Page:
There are plenty of expressive digital controllers, that allow for just as much, if not more, control as a traditional acoustic instrument would. Here, for example, is a track played on the Roli Seaboard, which is a squishy keyboard where the pressure applied by each finger, how hard you strike initially, the vertical position of the finger all matter and the play can easily drag the finger across notes or wiggle their finger for a vibrato.

“I’m a Guitarist/Drummer/Violinist and this isn’t right!” #

Woah there, I’m not saying your skills with a particular instrument are worthless or that knowing how to play an instrument well is a bad thing!

I’m saying musicians shouldn’t be tied to their instrument. At most, you should be focused on your musical position. A drummer shouldn’t have to use acoustic drums to be a drummer, using a mix of a drum machine and MIDI drums should be seen as a valid option. Similarly, a bassist shouldn’t be tied to their guitar. Often people couple the sound to the instrument, but there’s really no need to do so anymore. It used to be that trying to ‘fake’ a bass guitar sound with a keyboard meant that you just can’t replicate everything the bass could do because a keyboard inherently lacks the control of the metal strings that you can bend, slap, and otherwise abuse. However, now with the expressiveness of modern controllers and the timbral diversity and quality of synthesizers, is basically the same (if not better) than that of any other instrument, and you gain the ability to explore sounds that would otherwise be impossible to reach on the acoustic instrument.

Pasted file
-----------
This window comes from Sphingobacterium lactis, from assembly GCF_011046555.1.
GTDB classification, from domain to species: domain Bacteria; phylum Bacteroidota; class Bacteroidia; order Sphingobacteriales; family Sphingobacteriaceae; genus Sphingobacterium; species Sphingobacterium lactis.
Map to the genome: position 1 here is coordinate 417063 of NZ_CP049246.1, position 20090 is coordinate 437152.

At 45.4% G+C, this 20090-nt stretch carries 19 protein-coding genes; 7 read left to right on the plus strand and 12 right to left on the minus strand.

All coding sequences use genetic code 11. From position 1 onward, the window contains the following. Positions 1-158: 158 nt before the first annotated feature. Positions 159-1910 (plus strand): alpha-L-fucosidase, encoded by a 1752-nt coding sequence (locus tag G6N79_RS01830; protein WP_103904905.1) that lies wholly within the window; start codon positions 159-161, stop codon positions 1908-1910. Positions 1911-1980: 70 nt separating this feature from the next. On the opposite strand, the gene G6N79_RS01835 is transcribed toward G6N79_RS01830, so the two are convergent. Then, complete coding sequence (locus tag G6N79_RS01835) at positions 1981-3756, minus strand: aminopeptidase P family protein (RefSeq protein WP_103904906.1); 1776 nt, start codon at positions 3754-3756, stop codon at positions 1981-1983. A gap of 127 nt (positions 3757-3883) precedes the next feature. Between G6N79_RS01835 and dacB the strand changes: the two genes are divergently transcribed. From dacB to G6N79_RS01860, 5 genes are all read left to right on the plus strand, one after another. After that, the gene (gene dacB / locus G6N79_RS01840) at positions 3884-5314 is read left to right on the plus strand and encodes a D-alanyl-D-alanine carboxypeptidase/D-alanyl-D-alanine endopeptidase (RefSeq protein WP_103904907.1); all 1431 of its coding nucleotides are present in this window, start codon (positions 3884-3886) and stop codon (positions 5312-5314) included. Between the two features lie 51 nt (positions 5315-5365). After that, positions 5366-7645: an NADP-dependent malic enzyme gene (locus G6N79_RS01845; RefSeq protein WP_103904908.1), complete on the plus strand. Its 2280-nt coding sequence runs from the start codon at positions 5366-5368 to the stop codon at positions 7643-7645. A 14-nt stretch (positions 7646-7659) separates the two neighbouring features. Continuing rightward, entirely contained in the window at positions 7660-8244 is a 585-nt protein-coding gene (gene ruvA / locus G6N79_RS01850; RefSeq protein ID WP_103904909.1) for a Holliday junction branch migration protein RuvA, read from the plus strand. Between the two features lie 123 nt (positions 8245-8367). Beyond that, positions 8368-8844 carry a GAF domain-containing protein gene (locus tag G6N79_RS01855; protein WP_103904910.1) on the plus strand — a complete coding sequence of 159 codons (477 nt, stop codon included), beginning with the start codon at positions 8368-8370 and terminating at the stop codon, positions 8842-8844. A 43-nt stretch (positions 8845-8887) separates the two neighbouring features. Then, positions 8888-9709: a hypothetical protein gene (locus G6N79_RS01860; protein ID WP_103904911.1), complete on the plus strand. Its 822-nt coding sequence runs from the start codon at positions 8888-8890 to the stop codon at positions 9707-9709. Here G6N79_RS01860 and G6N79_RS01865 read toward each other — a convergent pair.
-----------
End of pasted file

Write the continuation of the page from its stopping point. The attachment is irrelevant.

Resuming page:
Emulations of sounds aren’t bad, the interface to them was. That’s changed in the last few years.

There are limitations imposed by physical instruments that we’re used to hearing, like a guitar’s limit of 6-note polyphony as well as imperfections - like the background hum and string noise of an electric guitar or acoustic respectively. But, all of those can be (and are) emulated very well regularly, because just like vinyl they can be pleasant.

The value of the musician should be in their ability to inspire composition as they know how to push the sounds of their instrument and how to get the most out of those limitations, and if that’s the case, why should it matter if they’re using a 400 year old $100,000 violin or a good physically modeled synth- especially if even trained ears can not hear the difference, or think the digital one sounds ‘more real’ on a regular basis. If they can use the knowledge from playing a physical, acoustic instrument and augment it with the flexibility and power of synthesis I see that as an absolute win.

I still play my guitar, and I still record it into finished music, but I don’t necessarily think it’s superior to using that squishy keyboard, and I own one of those squishy keyboards along with my very expensive guitar. I do it because it’s fun. Similarly, it can be fun to watch- I think one of the big appeals of an orchestra is its spectacle. So, no, your skills with traditional instruments aren’t going anywhere and there are still many good reasons to learn.

Three more things:

  1. The physical limitations of an instrument will inspire how it is played. A drum machine can be programmed to have patterns that a real drummer could never do, but this isn’t always a good thing. Knowing both will make you better at both.
  2. Without proper respect for a digital instrument, it will sound just as bad as a poorly played physical one. Just as it takes skill to play instruments with varying dynamics the same applies to digital instruments.
  3. Just as players in a real ensemble have to interpret notes and add their own ‘flair’ to what they see as part of the translation from paper to sound, so do players of digital instruments- the problem here is that a computer will be extremely sterile- do not expect to just place notes on a digital piano roll and get anywhere near the same quality. If you want it to sound like it’s played by a human, you need to actually play it - even if the controller doesn’t match the sound (guitar sound on a keyboard or whatever)